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10 Turns Interview with Remore: Infested Kingdom Developers

Written by Rex PaperPrototypesPodcast

10 Turns Interviews
Remore: Infested Kingdom RPG

REMORE: INFESTED KINGDOM describes itself as “A challenging turn-based tactical RPG that transports you into a medieval apocalyptic infestation. Your survivors are fragile, and every step you take could be your last.” The game was released in October 2023 in Early Access on Steam, and we had the pleasure of talking about the game with Kane Jung, the Game Director at Black Anchor.

Kane Jung Game Director

Howdy! I just wanted to say thanks for sitting down with me to chat about Remore: Infested Kingdom, I’m sure you’re just as excited as I am for the game’s launch!

1st Turn: With the Breadth of weapons the medieval age used across its various cultures, how did you come to decide which weapons to add to the game, along with the toolset characters can use, such as the ever-important grapple hook..

Our weapons and the way their skills function was influenced by Battle Brothers. However, the basis of our combat system differed, so we started by selecting weapons that could better fit our intended mechanics of, for example, damaging multiple targets or moving enemies.

Developing the tools (grappling hook, etc.) was hard as references were scarce, so we had to get imaginative. We wanted to create skills that enhanced tactical gameplay but still kept the low fantasy feel. So magic was out!

This took many iterations and reworks, but we eventually got them to where we wanted them! That’s pretty much how all the weapons and tools came about!

Remore Infested Kingdom Interview

2nd Turn: One of the biggest struggles I see with marketing is how the “Zombie” or undead market is oversaturated as a genre. What helps your game stand out, and do you even agree with the prior statement?

I agree and this is why we chose a medieval setting. When people think of zombies, they imagine firearms, chainsaws, baseball bats, or frying pans. However, players having to face zombies with weapons typical of medieval combat, such as heavy swords or war hammers, creates a unique feel and makes for an interesting gameplay experience!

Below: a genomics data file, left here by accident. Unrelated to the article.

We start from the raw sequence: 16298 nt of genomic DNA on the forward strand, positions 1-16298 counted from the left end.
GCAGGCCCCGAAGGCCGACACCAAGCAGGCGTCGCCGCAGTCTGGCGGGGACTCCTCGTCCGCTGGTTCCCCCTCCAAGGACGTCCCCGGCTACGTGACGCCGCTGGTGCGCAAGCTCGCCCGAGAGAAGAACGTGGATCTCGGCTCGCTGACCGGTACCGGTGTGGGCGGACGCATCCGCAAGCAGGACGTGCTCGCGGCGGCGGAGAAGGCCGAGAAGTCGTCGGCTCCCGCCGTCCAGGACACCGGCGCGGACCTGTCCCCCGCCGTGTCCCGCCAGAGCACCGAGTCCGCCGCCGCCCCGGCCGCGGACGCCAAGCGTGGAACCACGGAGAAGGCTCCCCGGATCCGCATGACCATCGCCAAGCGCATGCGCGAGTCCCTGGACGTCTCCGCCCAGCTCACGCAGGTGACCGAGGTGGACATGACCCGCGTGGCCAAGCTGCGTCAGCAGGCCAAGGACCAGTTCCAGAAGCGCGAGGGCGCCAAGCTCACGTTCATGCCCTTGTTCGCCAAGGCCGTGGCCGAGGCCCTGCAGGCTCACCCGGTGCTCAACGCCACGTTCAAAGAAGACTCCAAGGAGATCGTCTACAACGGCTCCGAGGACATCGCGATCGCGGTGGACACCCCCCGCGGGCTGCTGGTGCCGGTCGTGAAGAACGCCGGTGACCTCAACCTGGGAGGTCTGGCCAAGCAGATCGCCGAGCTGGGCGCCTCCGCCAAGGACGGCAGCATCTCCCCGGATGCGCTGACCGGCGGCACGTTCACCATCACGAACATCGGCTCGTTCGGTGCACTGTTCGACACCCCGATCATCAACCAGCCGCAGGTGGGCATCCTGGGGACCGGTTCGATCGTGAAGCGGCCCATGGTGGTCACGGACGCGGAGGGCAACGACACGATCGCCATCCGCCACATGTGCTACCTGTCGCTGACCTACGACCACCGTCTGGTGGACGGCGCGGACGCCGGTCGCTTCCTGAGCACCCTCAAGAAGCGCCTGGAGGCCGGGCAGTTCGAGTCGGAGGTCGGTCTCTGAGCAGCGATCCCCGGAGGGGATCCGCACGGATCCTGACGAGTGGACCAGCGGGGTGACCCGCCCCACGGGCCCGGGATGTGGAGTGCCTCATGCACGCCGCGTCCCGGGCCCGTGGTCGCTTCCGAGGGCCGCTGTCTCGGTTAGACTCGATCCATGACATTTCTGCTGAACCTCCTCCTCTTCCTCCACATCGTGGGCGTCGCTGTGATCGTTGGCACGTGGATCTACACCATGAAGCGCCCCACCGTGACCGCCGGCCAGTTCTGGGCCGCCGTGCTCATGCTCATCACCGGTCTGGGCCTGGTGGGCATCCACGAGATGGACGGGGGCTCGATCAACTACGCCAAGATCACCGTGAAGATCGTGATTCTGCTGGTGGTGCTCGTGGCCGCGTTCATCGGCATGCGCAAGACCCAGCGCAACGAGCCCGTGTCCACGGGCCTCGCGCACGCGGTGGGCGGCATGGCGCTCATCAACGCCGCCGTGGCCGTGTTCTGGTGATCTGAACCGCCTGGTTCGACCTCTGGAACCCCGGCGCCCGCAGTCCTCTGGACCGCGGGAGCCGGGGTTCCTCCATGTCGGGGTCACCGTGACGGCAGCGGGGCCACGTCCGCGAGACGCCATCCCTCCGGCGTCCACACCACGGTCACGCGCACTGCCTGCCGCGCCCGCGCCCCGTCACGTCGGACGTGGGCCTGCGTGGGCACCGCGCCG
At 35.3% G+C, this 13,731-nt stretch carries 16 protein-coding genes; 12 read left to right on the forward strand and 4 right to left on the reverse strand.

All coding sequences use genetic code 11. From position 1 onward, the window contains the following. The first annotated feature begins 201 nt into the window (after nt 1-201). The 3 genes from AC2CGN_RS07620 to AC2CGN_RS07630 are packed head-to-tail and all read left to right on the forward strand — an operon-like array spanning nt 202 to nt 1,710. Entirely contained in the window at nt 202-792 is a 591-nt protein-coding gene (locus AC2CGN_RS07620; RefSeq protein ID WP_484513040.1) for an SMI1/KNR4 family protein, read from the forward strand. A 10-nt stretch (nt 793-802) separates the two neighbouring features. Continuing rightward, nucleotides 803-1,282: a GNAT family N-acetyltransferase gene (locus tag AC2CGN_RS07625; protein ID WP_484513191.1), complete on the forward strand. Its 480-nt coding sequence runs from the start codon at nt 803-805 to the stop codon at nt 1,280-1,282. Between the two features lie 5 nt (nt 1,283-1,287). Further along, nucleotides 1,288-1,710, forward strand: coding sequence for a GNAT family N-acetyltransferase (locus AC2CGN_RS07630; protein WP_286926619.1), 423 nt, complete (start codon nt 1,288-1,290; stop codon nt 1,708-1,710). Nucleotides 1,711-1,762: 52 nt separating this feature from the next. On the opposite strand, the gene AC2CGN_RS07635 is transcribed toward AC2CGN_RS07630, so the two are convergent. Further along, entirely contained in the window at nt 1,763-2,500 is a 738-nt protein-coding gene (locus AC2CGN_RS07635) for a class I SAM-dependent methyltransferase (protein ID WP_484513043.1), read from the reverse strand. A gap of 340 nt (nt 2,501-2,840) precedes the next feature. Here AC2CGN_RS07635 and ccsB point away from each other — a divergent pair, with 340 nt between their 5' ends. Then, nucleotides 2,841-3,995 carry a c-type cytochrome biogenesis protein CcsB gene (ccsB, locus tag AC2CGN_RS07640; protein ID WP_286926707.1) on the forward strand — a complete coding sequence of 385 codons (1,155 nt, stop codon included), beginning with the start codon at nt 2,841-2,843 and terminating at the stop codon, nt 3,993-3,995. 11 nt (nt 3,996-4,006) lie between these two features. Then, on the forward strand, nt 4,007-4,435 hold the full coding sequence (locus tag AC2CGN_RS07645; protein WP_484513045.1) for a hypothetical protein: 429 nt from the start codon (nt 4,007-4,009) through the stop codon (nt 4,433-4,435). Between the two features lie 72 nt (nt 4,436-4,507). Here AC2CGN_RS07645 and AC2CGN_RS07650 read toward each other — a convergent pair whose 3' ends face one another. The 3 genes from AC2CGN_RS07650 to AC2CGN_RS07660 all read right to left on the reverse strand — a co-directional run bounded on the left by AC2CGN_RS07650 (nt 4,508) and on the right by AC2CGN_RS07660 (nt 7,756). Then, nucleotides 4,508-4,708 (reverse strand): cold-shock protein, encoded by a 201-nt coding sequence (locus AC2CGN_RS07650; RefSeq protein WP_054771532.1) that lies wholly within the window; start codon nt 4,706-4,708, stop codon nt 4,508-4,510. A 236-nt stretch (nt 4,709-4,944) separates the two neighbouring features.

Games like XCOM primarily focus on cover-based shooting, whereas Asian-centric ‘SRPG’ games like Fire Emblem or Triangle Strategy typically revolve around medieval fantasy with swords and magic. Even the game closest to our world, Battle Brothers, has an open-world sandbox structure.

In essence, the fusion of the medieval setting with the apocalyptic theme and the rarity of this combination within the Tactical RPG genre serves as a distinguishing factor for us, we feel.

Infested Kingdom Interview with game director

3rd Turn: Forming a studio is a tumultuous decision for any group of people. What was the story behind your studio’s founding and how you all came together?

I’ve been developing freemium games for a decade as is common in Korea, but I never felt I was making something personally enjoyable. When I came across indie games like Slay the Spire and Darkest Dungeon, I realized that they were often made on much smaller budgets yet were far more up my alley than AAA games.

My co-founders and I have worked together for over ten years. We have a shared taste in hardcore tactics/strategy games, which we thought wouldn’t be popular among gamers in Korea who mostly follow the mobile market. It led us to challenge ourselves to develop a game on Steam, with the goal of finding global gamers who engage in the deep games that we really want to make.

4th Turn: As a south korean studio, what initially attracted you to focus on a Western setting instead of one in a location you’re more familiar with?